Friday, 14 July 2006 - 11:45 AM

Reclamation of Salt Affected Soils by Growing Salt Tolerant Plants and Using Nuclear Techniques Management.

Seyed Jalal Rastegari and Mojgan Farhangisabet. Nuclear Reaserch Center for Agriculture and Medicine, Mahmood Abad street, Moazen Street, Karaj, 31485/498, Iran

Salt-affected soils are wide spread in arid and semi arid regions of the world. Iran is located between 25 and 40 degrees north latitude and is predominantely an arid and semi-arid country. It covers 165 Mha, out of this area 25 Mha is highly affected by saline soils. According to data published by UNESCO, IRAN ranks 3rd in Asia only after Russia and China and ranks 5th in the world in total salt affected land areas. Reclamation of salt affected land is being practiced using different combinations of leaching and drainage. Besides the high costs, this solution has some other difficulties such as removal of drained water. One more effective way of using saline land and saline water is to use plants. Plants have vast genetic variability and during their evolution they have adapted to many kinds of habitats. A Large number of crop plants, vital to human life as food, feed and fiber sources, trace their origins to the part of the old world known as the Middle East, and a good number have their center of origin and center of diversity in or around Iran. Although some of these crops are of major importance to the economy of the country, their adaptation to salinity, drought, and heat is not well documented. To demonstrate the feasibility of utilizing wastelands using saline water to grow salt tolerant plants, and screen for salt tolerant species, ten- hectare plots of salt affected wasteland were selected in Yazd, in centeral Iran. Yazd's climate is harsh dry and desert-like. Annual rainfall is low (60-80mm) and the evaporation is very high (4000mm) due to rather low humidity and hot weather with great day and night temperature fluctuations. Thereby the province has the worst peculiarities of the world's deserts. The annual temperature ranges from -16 to 45 degrees. About 90% of the land surface are heavily affected by salinity. Data on initial soil and ground water characteristics of the site have been collected. Initial soil EC of the site was 148 ds/m and EC of water was 8 ds/m. The total of 20 salt-tolerant species plus 6 varieties of wheat, 3 varieties of barley and 6 varieties of rye were selected to test in the site of Yazd for their salt tolerance. Neutron moisture probe were used to manage irrigation water with the EC 8dS/m. Ground water was collected at regular intervals from the site and from several locations with a radius of 1-2 km around the site, chemical and isotopic (deuterium, oxygen-18, tritium) analyses have been performed to monitor its dynamics. The soil miosture was also monitored regularly. Out of six Salt tolerant wheat cultivars planted, wheat mutant cultivar T-58-8 showed the best performance, followed by mutant T-67-60 and Lu 29 from Pakistan. The barley variety Afzal had the best performance. Out of all tree and shrub species planted six Atriplex spp, two tamrix, and pistachio had more than 80 percent survival rate in the field. Elaegnus angustifolia L., Pomegrante and Eucalptus had more the 50% survial rate. The result also indicated that although it is not always possible or practical to eliminate all salts from the soil, but managing the soil to minimize salt damage is a necessary part of using saline soils. In sodic soils some of the exchangeable sodium must be removed; with slightly saline soils, the control of water, the proper techniques of planting, and the choice of tolerant crops are essential for successful crop production. Soil salinity was measured twice before planting and 5 years after planting. Results of soil EC changes showed dramatic a drop in EC from 148 dS/m at initial stage to 10 to 15 dS/m after 5 years of plantation.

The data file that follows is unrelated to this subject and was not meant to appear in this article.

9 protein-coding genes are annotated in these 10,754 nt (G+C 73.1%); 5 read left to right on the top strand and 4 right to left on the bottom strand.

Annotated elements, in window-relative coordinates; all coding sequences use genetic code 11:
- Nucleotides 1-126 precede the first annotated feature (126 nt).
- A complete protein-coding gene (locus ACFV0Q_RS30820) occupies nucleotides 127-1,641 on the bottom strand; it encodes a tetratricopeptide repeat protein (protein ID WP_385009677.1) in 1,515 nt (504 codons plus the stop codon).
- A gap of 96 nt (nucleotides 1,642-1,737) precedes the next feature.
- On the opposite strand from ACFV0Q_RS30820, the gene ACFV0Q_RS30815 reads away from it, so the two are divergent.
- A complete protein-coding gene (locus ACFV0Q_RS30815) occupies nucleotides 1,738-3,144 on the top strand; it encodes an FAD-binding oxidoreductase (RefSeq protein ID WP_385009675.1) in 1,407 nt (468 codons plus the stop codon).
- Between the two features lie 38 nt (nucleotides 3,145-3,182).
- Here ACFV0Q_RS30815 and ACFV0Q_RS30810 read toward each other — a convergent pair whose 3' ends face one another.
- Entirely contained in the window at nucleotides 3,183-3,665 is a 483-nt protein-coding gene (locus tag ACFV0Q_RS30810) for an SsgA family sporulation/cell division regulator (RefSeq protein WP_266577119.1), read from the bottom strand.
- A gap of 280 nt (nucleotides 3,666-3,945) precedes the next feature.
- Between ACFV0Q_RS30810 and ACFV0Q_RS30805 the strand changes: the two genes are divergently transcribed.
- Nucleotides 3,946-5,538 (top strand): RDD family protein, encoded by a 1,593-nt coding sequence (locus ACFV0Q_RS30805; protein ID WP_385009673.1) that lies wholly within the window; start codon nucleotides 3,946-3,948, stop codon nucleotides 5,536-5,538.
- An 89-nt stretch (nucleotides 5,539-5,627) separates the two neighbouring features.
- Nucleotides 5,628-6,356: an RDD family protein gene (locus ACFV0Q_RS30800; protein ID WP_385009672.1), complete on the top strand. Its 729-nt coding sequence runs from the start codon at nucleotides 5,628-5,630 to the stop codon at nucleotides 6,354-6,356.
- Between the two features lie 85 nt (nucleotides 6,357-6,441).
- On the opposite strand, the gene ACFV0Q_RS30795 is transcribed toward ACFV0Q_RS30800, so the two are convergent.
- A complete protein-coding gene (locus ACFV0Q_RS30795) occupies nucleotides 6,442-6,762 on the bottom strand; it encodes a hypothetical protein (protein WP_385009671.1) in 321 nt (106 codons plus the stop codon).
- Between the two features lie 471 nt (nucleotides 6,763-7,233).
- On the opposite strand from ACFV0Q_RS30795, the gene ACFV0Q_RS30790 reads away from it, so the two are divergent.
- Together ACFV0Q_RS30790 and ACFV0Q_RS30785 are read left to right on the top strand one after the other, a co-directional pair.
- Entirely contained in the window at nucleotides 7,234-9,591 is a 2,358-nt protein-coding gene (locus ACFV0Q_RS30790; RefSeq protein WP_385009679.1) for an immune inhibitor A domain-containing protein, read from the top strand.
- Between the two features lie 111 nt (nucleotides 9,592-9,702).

Keywords: Biosaline Agriculture, halophytes, nuclear techniques, saline soils, saline water

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